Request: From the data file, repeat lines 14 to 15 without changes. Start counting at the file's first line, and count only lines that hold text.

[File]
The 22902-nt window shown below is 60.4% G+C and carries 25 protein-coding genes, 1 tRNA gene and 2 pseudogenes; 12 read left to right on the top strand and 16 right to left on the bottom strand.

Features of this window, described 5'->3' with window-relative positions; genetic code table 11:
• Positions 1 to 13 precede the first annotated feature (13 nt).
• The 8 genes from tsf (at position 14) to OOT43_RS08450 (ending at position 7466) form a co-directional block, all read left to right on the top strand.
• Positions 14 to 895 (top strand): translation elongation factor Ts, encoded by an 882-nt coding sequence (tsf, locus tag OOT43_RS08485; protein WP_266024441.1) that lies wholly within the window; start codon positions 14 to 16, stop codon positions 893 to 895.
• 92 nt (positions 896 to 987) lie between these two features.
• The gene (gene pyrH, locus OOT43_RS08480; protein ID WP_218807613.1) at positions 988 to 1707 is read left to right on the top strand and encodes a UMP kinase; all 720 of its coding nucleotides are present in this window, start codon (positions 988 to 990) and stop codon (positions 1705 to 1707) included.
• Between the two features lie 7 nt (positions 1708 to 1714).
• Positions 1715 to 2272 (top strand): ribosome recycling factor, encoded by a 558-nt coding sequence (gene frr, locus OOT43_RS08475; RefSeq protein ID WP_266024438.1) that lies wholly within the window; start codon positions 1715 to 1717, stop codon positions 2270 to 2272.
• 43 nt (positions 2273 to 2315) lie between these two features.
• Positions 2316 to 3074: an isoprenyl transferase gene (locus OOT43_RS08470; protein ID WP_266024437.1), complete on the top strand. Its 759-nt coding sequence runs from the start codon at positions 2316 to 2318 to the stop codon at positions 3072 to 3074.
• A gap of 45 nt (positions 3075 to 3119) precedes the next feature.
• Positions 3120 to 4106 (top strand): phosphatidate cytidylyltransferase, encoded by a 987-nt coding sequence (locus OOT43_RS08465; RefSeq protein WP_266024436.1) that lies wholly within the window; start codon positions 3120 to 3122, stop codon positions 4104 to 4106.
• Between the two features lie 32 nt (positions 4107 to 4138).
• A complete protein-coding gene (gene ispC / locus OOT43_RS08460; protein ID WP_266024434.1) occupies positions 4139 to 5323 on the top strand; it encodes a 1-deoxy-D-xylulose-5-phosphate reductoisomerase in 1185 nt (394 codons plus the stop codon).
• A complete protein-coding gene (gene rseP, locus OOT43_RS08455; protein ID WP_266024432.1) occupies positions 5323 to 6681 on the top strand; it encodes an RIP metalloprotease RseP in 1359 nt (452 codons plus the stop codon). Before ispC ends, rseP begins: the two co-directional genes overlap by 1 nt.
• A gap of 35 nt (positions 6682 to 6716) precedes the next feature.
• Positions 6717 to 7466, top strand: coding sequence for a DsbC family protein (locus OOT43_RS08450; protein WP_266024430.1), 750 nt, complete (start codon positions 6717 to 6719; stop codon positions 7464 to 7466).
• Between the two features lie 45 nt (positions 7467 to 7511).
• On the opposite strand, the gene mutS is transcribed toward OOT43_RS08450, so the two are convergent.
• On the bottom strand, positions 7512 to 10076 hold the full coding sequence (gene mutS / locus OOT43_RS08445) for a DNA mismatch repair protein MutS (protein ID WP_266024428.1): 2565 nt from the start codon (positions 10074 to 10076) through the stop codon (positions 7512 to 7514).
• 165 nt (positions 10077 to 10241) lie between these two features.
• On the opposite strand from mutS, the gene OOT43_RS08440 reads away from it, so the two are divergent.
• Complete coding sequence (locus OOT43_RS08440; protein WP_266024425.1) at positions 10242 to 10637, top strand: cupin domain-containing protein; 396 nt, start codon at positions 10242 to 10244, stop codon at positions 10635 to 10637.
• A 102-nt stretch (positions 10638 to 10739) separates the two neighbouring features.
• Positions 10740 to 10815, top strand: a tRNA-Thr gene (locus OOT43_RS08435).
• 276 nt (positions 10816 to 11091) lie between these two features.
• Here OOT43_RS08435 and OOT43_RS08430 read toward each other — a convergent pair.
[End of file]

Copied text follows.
• Between the two features lie 32 nt (positions 4107 to 4138).
• A complete protein-coding gene (gene ispC / locus OOT43_RS08460; protein ID WP_266024434.1) occupies positions 4139 to 5323 on the top strand; it encodes a 1-deoxy-D-xylulose-5-phosphate reductoisomerase in 1185 nt (394 codons plus the stop codon).